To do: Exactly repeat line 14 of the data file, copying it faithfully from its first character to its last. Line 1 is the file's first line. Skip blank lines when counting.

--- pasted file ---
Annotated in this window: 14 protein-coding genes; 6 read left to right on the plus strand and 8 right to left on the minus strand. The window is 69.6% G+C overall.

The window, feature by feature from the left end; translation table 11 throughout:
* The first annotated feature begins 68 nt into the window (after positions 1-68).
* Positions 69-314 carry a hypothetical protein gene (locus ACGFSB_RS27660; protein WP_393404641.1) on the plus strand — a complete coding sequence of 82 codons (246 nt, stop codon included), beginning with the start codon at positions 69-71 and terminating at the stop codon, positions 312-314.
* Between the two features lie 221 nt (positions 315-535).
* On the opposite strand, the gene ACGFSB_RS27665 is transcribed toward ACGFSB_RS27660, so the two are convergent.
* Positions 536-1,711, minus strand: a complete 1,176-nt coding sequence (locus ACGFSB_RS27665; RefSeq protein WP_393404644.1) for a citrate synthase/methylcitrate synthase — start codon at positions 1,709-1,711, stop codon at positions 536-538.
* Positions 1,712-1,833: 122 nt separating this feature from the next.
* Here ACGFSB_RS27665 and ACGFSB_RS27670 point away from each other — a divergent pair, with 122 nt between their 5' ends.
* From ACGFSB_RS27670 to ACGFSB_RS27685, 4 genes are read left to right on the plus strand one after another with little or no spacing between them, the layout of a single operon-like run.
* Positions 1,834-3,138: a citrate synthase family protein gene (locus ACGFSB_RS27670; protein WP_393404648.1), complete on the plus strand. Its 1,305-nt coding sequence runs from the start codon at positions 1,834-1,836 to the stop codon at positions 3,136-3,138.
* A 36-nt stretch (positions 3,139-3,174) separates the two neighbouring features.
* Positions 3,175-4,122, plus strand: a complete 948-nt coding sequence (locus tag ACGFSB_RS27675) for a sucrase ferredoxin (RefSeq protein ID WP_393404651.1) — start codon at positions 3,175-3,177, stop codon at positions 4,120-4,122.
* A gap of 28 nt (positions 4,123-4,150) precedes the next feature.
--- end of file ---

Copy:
* A gap of 28 nt (positions 4,123-4,150) precedes the next feature.